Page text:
Chemical Composition: Zr(SiO4
: 3.90 - 4.71
Double Refraction: +0.059 (none in Green Zircons however)
Zircon varies greatly in both color and transparency. Most natural zircons are a brownish mixture of red and yellow. However, clear, yellow, grey, blue, greenish, and darker zircons have been found. The red/yellow zircons are more commonly known as hyacinth. When treated with a heat of 1472-1832°F (800-1000°C) zircon looses it's color and becomes clear or blue. This is done rather often, especially in Asia, and most zircons for sale at a jewelers will be blue or clear, but sometimes the reddish-orange of Hyacinth too. Green zircons are extremely rare, and therefor more expensive. Zircon, while a hard gem, does not always make the best jewelry as it can easily chip and flake. Most zircons for sale are transparent or slightly cloudy.
Hyacinth is often mistaken for another gem, hessonite, and sometimes even colored glass. The easiest way to tell hessonite and hyacinth apart is by their refractiveness. Hessonite is only singly refractive whereas hyacinth is doubly refractive. Glass differs in lustre, specific gravity and hardness, and can be discovered by any tests for one of those properties.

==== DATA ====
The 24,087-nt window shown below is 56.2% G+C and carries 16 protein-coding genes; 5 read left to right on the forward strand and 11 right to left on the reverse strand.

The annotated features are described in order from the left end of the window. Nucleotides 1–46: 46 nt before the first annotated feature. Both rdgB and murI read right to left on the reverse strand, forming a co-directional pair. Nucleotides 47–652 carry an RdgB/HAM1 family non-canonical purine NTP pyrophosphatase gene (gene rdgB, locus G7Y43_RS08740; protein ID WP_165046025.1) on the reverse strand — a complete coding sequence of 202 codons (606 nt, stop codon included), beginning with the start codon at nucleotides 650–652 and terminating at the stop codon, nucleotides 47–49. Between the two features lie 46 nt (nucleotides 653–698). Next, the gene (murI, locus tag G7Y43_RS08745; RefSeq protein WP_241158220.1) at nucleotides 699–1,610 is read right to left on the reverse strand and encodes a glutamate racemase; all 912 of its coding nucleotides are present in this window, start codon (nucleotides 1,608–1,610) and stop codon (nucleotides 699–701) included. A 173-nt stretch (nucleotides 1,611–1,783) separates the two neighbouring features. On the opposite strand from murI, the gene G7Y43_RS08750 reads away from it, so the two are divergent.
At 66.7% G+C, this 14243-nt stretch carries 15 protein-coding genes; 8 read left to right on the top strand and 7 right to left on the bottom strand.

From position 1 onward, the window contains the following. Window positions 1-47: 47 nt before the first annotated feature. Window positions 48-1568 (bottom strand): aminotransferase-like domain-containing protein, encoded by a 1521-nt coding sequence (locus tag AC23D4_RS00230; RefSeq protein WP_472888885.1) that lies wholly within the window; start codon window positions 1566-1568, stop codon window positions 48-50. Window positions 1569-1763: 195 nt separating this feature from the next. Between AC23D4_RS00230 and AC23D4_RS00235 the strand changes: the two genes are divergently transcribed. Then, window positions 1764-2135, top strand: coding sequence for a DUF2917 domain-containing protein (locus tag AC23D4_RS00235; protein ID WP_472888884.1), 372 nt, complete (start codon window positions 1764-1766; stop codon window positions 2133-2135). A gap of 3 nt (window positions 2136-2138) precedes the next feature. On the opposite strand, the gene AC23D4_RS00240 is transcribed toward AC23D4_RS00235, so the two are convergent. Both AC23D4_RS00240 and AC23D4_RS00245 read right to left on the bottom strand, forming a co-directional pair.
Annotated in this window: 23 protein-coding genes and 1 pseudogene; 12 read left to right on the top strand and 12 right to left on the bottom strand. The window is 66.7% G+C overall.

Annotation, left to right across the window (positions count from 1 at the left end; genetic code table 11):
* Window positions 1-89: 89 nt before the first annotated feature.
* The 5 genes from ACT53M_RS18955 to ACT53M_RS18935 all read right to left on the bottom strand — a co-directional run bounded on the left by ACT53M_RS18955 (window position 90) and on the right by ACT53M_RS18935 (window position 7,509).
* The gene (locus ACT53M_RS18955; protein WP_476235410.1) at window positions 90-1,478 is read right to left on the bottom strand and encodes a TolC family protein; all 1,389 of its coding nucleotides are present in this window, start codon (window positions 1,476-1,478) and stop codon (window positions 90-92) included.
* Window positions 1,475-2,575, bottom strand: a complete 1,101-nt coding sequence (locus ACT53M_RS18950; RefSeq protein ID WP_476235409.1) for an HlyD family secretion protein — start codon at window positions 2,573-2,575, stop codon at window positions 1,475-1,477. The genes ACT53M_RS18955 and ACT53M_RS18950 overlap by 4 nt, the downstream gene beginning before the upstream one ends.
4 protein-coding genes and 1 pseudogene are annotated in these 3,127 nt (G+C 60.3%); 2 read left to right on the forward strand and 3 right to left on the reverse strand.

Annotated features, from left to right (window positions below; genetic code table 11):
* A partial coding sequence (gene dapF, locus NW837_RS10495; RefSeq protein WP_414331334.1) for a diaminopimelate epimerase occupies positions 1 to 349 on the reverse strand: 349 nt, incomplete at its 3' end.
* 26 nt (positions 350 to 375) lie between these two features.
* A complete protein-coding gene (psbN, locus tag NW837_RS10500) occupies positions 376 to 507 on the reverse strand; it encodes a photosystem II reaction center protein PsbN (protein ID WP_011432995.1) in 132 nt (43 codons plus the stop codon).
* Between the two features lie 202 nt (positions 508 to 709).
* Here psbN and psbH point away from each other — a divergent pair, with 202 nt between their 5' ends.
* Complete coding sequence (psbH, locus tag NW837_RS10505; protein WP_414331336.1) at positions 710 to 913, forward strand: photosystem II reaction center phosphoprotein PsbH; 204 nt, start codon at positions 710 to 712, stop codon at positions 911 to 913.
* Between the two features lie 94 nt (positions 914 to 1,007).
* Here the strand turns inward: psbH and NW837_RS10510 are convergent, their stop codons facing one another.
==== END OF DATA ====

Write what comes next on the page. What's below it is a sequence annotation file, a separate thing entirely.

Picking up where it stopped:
Zircon is found inside igneous and some metamorphic rocks as small crystals or grains. Rarely will more than 1% of the entire mass of a rock consist of zircon. Zircon crystals are tetragonal in shape. Geographically, zircon can be found in Cambodia, Burma, Thailand, Sri Lanka (specifically Myanmar), Australia, The Malagasay republic, Tanzania, Vietnam, France, Maine and South Carolina.
Zircon is usually defined into two different categories, high zircon and low zircon. High zircon is transparent or translucent and has higher marks in both refractive indeces as well as a higher specific gravity. Low zircon has lower numbers in those properties. The large discrepency in values is due to the amount of radioactive elements, such as uranium or thorium, in the stone. However, the amount of radioactivity in the stone will not harm the wearer of a piece of zircon jewelry. Zircon is also in no way associated with Cubic Zirconia, the synthetically made diamond.
Precious Stones, by Dr. Max Bauer. Charles E. Tuttle Company: Rutland Vermont and Tokyo, Japan, 1969
Gemstones of the World, by Walter Schumann. Sterling Publishing Co., New York, 1979